Change is constant. We’re all continuously adapting to it and rebuilding our business strategies around it. So, when the time comes to proactively drive changes of our own, it’s easy to lose sight of just how difficult it can be to make change and transformation happen.
Together, Thoughtworks and Google Cloud have been helping organizations plan and execute powerful transformations for many years. In this article, we’ll share some of the most valuable lessons we’ve learned so far, exploring what it takes to drive success, high-value change and transformation across the modern enterprise.
Do you want to change, or do you want to transform?
Saif Islam, Engineering Organization Change & Transformation Principal, EMPC, Thoughtworks
In our industry, the words change and transformation are often used interchangeably. But in reality, there are important distinctions that need to be drawn between them. One of the best ways to understand the differences between the two comes from Japan, and its concepts of Kaizen and Kaikaku.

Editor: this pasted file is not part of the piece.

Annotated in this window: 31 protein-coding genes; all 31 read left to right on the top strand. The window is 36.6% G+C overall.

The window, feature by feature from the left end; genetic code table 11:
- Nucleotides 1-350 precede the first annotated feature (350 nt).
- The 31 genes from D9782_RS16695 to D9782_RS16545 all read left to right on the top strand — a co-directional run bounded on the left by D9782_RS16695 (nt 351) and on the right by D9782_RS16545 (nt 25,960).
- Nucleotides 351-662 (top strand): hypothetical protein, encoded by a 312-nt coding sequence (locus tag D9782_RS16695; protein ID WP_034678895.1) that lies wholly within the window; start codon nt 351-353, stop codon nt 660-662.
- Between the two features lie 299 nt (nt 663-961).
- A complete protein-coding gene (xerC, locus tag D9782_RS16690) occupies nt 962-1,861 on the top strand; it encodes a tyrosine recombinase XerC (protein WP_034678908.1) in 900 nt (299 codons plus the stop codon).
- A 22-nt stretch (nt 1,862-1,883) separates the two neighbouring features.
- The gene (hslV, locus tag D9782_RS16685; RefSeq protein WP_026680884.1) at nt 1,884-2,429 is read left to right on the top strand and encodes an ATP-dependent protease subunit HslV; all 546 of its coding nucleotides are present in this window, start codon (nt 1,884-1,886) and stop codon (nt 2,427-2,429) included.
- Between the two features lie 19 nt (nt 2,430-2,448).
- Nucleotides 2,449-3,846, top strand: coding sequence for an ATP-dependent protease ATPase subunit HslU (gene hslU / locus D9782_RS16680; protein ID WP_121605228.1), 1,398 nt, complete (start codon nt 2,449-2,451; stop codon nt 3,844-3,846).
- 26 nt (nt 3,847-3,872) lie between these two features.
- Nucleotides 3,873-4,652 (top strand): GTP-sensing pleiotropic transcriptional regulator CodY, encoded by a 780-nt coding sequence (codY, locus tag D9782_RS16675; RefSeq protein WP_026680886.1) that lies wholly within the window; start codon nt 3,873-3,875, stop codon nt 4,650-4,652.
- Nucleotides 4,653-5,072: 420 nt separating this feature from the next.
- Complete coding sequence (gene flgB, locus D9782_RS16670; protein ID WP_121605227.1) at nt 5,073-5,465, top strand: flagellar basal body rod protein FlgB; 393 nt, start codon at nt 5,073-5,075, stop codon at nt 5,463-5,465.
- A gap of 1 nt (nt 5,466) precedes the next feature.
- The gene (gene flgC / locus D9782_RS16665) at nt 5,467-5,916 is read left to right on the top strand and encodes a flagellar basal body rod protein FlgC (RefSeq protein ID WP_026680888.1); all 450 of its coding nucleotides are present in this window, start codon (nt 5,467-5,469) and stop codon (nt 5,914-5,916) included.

Kaizen is continuous improvement — or change — based on an existing structure. It’s iterative and builds on an existing foundation. Kaikaku, on the other hand, is a more fundamental, large-scale kind of change — a transformation — which demands an entirely new structure and platform principles.
Whether you’re looking to drive successful change or transformation, the first step towards success is characterizing your plans properly. If you want to drive transformational outcomes, you need to be prepared to put in the scale of effort required to bring them to life. One transformation can demand a lot of very intentional and structured changes.
Change is about habits and choices. Transformation is about outcomes. Change may happen without transformation, but transformation won’t happen without change. If you’re planning on transforming your body before you go to the beach in the summer, that won’t happen without changes in diet and exercise before you get to that point. So, it’s essential that businesses think about this in terms of both the outcomes they want to achieve, and the incremental changes required to make that desired end state a reality.
How much do you need to change? Probably a lot more than you think.
Bobby Allen, Group Product Manager, Google Cloud